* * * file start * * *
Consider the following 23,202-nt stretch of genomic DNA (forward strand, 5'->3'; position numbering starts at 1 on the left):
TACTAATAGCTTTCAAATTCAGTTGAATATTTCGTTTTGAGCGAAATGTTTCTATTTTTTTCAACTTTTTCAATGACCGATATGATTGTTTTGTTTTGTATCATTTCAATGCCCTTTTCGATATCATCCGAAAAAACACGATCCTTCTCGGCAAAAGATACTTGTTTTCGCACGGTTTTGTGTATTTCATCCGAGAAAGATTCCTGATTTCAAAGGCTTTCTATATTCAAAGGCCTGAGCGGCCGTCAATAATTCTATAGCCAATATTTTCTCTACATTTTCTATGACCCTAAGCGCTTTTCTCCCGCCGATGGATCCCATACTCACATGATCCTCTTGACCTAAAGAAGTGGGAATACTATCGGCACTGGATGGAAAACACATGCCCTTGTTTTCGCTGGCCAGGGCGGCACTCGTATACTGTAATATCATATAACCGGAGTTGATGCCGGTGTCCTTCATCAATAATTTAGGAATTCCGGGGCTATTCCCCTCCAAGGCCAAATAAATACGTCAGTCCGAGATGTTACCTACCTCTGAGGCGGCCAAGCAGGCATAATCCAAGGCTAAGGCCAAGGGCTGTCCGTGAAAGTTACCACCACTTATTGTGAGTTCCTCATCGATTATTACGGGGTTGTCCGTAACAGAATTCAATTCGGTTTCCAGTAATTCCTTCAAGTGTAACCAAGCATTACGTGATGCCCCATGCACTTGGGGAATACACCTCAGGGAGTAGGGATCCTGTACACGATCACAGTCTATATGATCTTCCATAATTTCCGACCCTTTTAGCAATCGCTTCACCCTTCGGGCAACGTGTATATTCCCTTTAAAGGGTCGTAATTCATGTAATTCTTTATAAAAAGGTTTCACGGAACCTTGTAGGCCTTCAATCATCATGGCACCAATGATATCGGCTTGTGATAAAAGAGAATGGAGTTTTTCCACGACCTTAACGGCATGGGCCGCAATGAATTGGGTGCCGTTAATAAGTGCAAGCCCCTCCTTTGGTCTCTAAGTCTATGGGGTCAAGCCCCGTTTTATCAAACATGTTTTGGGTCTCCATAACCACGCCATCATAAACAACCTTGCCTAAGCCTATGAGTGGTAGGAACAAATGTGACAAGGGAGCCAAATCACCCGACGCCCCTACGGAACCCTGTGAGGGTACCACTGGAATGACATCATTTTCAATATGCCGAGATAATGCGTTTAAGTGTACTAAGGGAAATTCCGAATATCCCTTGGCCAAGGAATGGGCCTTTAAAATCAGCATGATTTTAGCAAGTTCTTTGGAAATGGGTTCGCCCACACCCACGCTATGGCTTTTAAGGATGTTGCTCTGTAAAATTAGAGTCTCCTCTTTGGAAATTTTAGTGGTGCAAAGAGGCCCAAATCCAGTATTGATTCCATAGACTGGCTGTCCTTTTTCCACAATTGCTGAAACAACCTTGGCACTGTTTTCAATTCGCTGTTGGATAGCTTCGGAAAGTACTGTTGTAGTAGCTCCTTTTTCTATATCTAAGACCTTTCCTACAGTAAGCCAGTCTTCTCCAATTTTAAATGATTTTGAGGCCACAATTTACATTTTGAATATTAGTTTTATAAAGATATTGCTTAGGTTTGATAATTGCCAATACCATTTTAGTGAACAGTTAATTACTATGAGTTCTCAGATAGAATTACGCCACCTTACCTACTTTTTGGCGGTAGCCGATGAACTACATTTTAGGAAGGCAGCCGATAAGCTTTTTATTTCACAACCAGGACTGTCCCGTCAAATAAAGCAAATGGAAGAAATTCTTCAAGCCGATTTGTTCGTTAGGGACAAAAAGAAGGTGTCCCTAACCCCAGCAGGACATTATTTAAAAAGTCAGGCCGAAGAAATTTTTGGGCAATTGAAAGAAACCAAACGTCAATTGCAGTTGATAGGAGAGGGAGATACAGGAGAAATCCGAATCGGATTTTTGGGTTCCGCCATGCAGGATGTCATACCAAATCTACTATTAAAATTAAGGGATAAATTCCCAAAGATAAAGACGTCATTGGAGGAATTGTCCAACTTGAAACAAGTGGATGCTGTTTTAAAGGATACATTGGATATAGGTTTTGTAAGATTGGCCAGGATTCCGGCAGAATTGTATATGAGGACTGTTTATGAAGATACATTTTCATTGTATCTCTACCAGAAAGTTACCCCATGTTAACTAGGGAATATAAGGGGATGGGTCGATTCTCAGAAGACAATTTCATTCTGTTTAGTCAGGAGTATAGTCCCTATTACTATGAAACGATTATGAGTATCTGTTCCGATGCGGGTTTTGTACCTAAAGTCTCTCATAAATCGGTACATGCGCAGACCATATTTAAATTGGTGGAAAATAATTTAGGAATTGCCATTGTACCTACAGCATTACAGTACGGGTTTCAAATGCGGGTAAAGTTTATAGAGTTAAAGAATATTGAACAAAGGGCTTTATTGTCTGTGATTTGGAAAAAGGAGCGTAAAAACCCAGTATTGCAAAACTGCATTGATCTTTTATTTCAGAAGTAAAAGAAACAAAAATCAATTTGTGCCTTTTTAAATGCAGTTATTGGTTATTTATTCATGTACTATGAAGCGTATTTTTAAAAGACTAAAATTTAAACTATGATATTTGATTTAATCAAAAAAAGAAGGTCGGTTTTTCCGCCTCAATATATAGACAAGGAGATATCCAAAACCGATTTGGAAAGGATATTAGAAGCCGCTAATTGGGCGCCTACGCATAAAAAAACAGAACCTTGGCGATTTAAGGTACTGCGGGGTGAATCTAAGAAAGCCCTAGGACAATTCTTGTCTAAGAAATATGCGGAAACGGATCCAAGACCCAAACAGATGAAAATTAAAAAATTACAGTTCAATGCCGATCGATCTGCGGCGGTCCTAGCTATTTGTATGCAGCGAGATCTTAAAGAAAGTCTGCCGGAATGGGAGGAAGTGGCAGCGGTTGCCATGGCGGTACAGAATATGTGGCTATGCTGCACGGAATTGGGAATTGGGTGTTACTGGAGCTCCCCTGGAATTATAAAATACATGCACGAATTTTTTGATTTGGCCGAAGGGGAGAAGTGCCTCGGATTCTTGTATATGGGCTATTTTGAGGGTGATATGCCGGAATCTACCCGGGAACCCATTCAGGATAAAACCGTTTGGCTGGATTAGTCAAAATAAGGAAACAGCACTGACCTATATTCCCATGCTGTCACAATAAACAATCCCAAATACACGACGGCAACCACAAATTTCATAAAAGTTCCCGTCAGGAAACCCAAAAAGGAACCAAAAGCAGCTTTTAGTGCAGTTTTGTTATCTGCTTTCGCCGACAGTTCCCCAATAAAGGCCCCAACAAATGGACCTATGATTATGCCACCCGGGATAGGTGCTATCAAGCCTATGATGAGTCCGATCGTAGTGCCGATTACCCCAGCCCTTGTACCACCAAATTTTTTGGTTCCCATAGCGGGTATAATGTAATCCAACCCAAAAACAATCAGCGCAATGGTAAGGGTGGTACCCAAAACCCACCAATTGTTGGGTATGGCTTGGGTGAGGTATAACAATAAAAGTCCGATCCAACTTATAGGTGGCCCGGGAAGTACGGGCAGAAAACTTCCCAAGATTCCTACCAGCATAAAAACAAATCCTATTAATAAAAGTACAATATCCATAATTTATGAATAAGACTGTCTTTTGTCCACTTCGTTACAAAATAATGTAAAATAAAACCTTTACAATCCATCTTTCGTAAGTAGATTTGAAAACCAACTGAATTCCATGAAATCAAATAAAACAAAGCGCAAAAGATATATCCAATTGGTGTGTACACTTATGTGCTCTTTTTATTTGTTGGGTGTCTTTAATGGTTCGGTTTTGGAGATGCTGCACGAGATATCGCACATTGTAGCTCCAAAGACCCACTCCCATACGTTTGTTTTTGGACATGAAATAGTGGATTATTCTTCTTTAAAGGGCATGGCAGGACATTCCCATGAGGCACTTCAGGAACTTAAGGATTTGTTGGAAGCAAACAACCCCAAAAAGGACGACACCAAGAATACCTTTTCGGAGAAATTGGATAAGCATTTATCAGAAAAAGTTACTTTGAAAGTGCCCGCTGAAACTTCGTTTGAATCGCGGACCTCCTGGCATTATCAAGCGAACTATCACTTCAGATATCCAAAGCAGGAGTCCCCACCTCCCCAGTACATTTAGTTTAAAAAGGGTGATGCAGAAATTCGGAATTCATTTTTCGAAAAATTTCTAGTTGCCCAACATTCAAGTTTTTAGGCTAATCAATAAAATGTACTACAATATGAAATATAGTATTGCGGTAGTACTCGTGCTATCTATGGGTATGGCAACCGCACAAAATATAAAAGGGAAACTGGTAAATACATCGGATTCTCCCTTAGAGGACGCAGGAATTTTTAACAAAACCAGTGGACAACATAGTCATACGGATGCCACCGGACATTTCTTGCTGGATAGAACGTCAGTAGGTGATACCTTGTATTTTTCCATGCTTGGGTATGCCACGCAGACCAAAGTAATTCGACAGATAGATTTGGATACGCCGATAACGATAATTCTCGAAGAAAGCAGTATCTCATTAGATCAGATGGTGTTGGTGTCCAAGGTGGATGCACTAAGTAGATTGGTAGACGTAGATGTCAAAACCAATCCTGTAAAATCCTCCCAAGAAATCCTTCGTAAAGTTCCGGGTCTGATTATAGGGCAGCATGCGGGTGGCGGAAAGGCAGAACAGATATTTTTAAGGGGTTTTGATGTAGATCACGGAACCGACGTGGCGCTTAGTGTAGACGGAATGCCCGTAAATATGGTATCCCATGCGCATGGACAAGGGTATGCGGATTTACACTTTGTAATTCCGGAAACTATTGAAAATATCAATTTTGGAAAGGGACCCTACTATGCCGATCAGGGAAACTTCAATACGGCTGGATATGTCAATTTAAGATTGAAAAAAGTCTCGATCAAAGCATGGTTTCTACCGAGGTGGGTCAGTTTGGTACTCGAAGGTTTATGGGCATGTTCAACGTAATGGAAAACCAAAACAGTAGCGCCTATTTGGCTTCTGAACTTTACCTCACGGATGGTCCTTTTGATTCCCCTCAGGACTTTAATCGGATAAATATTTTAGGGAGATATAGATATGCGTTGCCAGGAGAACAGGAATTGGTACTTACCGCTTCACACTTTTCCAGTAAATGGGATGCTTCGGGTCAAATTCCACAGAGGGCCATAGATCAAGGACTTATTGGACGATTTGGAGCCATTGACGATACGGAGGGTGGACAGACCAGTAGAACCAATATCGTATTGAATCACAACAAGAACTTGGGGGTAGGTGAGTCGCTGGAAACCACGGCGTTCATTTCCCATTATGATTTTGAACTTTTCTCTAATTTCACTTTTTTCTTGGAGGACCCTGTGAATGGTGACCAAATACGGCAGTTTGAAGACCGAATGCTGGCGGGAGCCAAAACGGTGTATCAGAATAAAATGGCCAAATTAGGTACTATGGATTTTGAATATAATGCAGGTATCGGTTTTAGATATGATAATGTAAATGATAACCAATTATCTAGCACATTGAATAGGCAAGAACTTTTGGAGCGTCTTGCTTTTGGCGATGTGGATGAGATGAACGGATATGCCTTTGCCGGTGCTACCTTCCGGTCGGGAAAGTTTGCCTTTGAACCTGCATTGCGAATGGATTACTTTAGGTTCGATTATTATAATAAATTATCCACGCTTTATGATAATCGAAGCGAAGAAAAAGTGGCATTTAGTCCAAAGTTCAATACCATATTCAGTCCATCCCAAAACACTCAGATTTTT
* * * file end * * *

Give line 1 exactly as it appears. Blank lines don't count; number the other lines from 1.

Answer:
Consider the following 23,202-nt stretch of genomic DNA (forward strand, 5'->3'; position numbering starts at 1 on the left):